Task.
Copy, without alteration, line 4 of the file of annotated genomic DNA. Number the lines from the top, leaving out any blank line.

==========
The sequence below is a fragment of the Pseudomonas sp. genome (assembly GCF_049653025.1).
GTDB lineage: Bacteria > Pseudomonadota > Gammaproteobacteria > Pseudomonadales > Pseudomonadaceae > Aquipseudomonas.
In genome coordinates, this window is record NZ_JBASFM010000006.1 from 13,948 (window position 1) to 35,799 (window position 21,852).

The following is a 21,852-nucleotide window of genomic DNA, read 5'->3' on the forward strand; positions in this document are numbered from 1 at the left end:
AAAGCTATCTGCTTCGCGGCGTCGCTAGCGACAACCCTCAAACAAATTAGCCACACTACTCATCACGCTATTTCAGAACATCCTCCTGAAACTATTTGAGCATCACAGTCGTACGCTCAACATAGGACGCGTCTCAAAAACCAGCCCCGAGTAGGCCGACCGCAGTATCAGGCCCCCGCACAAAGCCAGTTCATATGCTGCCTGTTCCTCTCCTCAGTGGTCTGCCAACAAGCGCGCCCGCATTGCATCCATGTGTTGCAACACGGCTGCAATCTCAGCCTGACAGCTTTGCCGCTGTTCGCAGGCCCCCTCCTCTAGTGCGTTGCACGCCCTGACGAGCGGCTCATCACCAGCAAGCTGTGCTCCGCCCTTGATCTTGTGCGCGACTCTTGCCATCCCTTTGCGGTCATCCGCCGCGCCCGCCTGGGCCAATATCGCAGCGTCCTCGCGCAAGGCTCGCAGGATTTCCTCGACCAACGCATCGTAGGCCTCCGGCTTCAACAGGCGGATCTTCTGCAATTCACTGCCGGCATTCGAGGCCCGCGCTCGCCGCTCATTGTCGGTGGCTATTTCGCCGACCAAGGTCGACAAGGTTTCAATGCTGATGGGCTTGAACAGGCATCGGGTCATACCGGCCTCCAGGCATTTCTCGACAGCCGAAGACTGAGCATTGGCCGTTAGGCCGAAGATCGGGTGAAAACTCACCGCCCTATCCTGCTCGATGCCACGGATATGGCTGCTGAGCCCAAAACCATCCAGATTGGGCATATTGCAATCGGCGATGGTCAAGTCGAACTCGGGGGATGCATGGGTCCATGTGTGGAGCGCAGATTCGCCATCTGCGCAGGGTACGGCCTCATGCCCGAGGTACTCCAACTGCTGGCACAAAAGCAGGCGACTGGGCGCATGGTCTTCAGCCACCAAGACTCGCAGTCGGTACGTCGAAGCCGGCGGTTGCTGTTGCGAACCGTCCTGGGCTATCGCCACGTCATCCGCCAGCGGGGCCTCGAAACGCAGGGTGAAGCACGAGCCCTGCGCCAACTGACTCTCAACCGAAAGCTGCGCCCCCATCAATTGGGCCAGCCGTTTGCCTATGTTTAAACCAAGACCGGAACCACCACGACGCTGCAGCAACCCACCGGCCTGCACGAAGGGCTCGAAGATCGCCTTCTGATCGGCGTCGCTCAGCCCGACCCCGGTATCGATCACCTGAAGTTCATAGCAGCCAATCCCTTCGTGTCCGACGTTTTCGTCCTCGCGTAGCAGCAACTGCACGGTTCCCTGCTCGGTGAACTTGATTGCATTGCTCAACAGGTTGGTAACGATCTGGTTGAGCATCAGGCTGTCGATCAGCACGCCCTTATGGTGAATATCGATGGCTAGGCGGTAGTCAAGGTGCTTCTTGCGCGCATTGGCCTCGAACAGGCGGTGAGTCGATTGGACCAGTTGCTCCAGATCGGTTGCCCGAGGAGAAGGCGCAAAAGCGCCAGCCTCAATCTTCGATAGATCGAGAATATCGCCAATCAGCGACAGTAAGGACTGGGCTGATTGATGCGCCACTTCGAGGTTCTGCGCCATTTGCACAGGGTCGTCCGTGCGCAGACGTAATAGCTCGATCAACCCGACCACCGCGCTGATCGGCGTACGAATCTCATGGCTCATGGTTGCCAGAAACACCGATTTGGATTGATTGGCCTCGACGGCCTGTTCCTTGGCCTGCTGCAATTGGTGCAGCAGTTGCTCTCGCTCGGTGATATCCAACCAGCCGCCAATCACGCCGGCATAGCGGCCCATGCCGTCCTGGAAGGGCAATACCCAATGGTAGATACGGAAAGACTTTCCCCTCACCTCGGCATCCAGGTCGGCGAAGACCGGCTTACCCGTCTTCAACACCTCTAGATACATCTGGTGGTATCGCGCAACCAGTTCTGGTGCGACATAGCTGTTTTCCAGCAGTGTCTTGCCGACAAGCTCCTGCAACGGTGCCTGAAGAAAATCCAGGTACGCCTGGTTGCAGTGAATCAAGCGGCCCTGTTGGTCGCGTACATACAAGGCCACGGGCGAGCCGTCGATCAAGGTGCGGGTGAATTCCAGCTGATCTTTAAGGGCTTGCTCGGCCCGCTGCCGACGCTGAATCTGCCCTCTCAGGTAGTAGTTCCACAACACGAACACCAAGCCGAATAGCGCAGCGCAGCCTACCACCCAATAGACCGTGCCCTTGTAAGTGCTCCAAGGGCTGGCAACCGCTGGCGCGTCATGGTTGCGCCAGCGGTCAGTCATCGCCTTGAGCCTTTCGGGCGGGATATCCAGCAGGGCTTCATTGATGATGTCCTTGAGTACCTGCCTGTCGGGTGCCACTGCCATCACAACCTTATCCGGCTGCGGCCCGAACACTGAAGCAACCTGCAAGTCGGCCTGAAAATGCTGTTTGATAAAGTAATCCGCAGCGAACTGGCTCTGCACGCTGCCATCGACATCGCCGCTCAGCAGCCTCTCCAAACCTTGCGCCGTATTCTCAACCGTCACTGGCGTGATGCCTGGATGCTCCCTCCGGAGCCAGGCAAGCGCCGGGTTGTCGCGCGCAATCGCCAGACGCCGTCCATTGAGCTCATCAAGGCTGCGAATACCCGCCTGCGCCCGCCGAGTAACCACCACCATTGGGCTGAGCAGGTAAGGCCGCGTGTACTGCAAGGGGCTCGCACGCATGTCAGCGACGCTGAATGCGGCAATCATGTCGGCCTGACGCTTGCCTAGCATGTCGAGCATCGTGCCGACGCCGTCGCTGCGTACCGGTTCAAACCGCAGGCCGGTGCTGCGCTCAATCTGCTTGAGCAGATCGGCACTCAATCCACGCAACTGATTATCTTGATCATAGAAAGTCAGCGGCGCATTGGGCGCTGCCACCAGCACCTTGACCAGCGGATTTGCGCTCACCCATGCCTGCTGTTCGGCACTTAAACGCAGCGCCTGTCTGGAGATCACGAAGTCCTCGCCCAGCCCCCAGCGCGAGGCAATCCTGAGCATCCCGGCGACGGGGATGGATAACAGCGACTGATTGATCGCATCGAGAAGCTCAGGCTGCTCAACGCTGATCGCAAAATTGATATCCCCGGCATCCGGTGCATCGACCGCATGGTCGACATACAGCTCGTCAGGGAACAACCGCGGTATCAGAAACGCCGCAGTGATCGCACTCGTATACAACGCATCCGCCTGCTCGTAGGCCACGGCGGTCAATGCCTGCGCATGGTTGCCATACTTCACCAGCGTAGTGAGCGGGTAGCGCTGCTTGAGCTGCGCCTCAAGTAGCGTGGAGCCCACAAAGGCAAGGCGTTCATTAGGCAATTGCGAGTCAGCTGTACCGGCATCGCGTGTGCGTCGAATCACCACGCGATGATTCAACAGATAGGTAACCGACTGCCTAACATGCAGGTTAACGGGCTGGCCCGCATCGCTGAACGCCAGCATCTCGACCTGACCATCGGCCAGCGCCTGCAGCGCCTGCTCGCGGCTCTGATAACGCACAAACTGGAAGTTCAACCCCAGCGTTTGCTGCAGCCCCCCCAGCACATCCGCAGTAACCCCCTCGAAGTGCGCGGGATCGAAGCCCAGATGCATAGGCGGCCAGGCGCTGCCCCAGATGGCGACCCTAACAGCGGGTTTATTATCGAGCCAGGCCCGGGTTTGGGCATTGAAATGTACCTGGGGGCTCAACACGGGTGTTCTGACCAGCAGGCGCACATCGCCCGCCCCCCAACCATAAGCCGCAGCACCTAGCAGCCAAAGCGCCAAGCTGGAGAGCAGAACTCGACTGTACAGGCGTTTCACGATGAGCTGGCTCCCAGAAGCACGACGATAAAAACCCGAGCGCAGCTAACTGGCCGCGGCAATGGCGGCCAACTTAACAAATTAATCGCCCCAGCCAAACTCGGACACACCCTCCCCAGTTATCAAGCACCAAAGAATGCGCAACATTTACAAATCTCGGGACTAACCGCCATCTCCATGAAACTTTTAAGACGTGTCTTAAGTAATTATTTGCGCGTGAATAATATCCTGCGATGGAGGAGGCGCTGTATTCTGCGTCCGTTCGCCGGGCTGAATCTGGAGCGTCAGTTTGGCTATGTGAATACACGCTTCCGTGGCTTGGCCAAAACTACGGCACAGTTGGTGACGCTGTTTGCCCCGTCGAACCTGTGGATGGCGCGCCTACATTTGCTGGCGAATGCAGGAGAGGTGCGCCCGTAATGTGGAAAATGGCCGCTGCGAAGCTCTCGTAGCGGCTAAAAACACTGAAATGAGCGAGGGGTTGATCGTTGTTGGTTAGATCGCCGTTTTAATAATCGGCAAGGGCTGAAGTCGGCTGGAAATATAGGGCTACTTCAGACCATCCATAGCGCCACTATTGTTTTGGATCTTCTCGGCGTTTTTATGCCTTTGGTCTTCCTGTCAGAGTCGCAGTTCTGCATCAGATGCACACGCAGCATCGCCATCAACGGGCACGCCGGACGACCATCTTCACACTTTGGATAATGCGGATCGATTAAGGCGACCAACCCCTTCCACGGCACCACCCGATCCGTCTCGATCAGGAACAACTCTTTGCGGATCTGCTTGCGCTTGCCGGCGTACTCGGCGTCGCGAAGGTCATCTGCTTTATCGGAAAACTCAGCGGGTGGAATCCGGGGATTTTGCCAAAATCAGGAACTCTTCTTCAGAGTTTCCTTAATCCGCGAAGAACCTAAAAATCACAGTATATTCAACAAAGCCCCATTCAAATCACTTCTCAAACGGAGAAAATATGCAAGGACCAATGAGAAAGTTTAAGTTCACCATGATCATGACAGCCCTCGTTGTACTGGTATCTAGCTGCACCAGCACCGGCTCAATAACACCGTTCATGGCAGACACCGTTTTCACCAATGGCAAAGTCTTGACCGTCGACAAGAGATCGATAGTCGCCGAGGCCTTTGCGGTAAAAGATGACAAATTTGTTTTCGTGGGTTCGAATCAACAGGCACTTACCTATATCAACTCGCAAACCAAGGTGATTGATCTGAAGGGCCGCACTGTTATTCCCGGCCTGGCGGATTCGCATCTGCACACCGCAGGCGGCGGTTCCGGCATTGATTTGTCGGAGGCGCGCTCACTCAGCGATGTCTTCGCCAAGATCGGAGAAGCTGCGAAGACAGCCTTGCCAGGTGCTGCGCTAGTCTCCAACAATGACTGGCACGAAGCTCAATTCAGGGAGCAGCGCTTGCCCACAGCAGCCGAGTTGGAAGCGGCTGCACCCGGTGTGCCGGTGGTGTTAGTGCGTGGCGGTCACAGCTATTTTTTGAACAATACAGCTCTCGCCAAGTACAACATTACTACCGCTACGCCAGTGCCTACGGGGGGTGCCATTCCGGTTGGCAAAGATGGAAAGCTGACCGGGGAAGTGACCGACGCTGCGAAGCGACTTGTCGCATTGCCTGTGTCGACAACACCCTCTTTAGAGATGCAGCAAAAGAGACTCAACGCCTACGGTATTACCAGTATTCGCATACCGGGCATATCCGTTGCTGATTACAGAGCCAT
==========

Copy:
The following is a 21,852-nucleotide window of genomic DNA, read 5'->3' on the forward strand; positions in this document are numbered from 1 at the left end: